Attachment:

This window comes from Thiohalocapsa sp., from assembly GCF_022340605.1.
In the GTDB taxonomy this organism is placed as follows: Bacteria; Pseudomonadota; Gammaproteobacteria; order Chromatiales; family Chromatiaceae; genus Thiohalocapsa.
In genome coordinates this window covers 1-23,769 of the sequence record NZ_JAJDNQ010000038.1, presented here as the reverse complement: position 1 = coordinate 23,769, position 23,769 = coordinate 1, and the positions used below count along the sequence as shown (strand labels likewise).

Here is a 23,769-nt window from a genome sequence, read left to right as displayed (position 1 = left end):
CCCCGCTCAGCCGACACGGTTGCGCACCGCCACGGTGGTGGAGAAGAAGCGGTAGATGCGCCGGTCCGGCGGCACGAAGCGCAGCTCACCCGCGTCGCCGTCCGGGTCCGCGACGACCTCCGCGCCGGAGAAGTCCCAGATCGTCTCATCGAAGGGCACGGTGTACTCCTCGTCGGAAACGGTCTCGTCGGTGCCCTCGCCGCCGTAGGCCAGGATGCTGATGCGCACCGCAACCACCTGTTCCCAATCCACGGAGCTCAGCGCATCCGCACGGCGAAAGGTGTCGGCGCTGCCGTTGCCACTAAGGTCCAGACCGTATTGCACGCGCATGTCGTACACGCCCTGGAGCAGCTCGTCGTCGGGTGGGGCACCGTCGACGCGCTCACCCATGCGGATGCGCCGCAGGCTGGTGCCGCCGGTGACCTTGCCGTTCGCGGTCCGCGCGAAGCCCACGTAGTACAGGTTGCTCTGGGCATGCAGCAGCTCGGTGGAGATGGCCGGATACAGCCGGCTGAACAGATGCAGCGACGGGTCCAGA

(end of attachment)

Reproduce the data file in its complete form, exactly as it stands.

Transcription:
This window comes from Thiohalocapsa sp., from assembly GCF_022340605.1.
In the GTDB taxonomy this organism is placed as follows: Bacteria; Pseudomonadota; Gammaproteobacteria; order Chromatiales; family Chromatiaceae; genus Thiohalocapsa.
In genome coordinates this window covers 1-23,769 of the sequence record NZ_JAJDNQ010000038.1, presented here as the reverse complement: position 1 = coordinate 23,769, position 23,769 = coordinate 1, and the positions used below count along the sequence as shown (strand labels likewise).

Here is a 23,769-nt window from a genome sequence, read left to right as displayed (position 1 = left end):
CCCCGCTCAGCCGACACGGTTGCGCACCGCCACGGTGGTGGAGAAGAAGCGGTAGATGCGCCGGTCCGGCGGCACGAAGCGCAGCTCACCCGCGTCGCCGTCCGGGTCCGCGACGACCTCCGCGCCGGAGAAGTCCCAGATCGTCTCATCGAAGGGCACGGTGTACTCCTCGTCGGAAACGGTCTCGTCGGTGCCCTCGCCGCCGTAGGCCAGGATGCTGATGCGCACCGCAACCACCTGTTCCCAATCCACGGAGCTCAGCGCATCCGCACGGCGAAAGGTGTCGGCGCTGCCGTTGCCACTAAGGTCCAGACCGTATTGCACGCGCATGTCGTACACGCCCTGGAGCAGCTCGTCGTCGGGTGGGGCACCGTCGACGCGCTCACCCATGCGGATGCGCCGCAGGCTGGTGCCGCCGGTGACCTTGCCGTTCGCGGTCCGCGCGAAGCCCACGTAGTACAGGTTGCTCTGGGCATGCAGCAGCTCGGTGGAGATGGCCGGATACAGCCGGCTGAACAGATGCAGCGACGGGTCCAGA